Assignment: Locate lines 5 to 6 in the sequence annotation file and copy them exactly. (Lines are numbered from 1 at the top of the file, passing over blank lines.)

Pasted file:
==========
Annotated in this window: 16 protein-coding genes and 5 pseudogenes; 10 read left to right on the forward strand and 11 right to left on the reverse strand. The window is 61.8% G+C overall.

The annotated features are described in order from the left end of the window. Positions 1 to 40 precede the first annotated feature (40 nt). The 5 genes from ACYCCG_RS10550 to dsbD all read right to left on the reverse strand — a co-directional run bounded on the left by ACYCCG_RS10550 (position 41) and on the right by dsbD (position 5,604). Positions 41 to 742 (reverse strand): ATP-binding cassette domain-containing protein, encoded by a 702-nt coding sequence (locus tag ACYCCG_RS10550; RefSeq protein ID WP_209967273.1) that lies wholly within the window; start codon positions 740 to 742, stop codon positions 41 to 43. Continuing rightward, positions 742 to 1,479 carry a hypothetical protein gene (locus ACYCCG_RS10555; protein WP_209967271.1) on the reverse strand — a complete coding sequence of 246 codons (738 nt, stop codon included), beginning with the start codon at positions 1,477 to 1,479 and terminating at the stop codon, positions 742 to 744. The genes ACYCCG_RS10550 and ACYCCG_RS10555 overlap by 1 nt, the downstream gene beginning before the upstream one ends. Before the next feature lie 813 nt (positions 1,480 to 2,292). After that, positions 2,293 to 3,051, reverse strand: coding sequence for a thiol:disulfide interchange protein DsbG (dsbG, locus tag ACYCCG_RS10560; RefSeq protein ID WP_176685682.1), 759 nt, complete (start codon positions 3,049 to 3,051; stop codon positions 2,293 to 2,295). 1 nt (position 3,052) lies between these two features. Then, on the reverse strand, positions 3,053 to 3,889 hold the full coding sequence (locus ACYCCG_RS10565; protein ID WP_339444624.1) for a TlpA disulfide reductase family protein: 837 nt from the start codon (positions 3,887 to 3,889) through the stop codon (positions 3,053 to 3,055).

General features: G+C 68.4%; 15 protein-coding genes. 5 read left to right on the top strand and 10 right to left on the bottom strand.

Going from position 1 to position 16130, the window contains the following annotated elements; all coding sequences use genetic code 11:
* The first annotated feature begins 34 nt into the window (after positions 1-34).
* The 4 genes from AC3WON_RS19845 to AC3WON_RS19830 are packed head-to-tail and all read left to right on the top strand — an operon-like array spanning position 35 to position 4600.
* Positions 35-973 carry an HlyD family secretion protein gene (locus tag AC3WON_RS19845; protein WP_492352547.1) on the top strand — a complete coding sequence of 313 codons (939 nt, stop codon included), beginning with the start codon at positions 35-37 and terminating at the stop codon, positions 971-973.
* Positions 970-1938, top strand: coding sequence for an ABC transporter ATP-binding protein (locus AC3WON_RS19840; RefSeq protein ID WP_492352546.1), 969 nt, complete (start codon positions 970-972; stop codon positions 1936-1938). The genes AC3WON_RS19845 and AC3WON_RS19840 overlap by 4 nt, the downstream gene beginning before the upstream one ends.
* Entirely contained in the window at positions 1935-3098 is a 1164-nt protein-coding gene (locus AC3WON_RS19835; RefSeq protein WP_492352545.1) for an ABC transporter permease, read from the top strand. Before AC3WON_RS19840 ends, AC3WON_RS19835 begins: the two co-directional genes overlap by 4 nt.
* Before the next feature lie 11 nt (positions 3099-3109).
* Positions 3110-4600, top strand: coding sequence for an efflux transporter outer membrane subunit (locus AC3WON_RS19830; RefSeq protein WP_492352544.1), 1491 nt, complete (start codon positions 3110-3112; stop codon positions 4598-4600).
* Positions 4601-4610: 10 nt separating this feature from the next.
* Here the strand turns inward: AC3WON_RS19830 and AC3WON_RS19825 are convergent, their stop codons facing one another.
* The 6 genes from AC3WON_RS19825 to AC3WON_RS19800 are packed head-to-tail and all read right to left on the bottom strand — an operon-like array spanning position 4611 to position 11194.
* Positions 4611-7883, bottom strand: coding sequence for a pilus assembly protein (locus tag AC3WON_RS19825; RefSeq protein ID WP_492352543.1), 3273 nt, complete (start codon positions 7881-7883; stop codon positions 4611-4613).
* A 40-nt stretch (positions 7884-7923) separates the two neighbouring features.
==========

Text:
* The first annotated feature begins 34 nt into the window (after positions 1-34).
* The 4 genes from AC3WON_RS19845 to AC3WON_RS19830 are packed head-to-tail and all read left to right on the top strand — an operon-like array spanning position 35 to position 4600.